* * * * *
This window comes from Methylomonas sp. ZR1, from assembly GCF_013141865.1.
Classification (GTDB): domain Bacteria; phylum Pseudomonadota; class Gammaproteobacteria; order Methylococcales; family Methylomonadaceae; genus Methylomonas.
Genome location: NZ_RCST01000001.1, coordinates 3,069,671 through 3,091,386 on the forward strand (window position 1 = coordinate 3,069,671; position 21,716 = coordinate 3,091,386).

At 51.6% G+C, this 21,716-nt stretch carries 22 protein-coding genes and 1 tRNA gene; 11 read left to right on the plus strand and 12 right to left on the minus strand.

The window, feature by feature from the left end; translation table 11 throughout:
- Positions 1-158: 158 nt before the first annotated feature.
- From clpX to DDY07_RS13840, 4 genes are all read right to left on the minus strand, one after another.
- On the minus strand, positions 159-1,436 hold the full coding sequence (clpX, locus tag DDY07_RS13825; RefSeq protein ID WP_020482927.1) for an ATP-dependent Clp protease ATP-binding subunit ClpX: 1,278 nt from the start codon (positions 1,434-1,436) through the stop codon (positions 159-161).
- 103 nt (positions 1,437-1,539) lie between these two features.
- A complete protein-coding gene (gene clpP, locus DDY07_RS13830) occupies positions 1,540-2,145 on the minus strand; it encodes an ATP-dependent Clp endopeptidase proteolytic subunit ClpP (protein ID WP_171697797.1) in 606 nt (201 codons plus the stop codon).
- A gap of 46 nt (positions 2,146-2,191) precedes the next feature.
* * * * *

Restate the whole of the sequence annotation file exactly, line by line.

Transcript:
This window comes from Methylomonas sp. ZR1, from assembly GCF_013141865.1.
Classification (GTDB): domain Bacteria; phylum Pseudomonadota; class Gammaproteobacteria; order Methylococcales; family Methylomonadaceae; genus Methylomonas.
Genome location: NZ_RCST01000001.1, coordinates 3,069,671 through 3,091,386 on the forward strand (window position 1 = coordinate 3,069,671; position 21,716 = coordinate 3,091,386).

At 51.6% G+C, this 21,716-nt stretch carries 22 protein-coding genes and 1 tRNA gene; 11 read left to right on the plus strand and 12 right to left on the minus strand.

The window, feature by feature from the left end; translation table 11 throughout:
- Positions 1-158: 158 nt before the first annotated feature.
- From clpX to DDY07_RS13840, 4 genes are all read right to left on the minus strand, one after another.
- On the minus strand, positions 159-1,436 hold the full coding sequence (clpX, locus tag DDY07_RS13825; RefSeq protein ID WP_020482927.1) for an ATP-dependent Clp protease ATP-binding subunit ClpX: 1,278 nt from the start codon (positions 1,434-1,436) through the stop codon (positions 159-161).
- 103 nt (positions 1,437-1,539) lie between these two features.
- A complete protein-coding gene (gene clpP, locus DDY07_RS13830) occupies positions 1,540-2,145 on the minus strand; it encodes an ATP-dependent Clp endopeptidase proteolytic subunit ClpP (protein ID WP_171697797.1) in 606 nt (201 codons plus the stop codon).
- A gap of 46 nt (positions 2,146-2,191) precedes the next feature.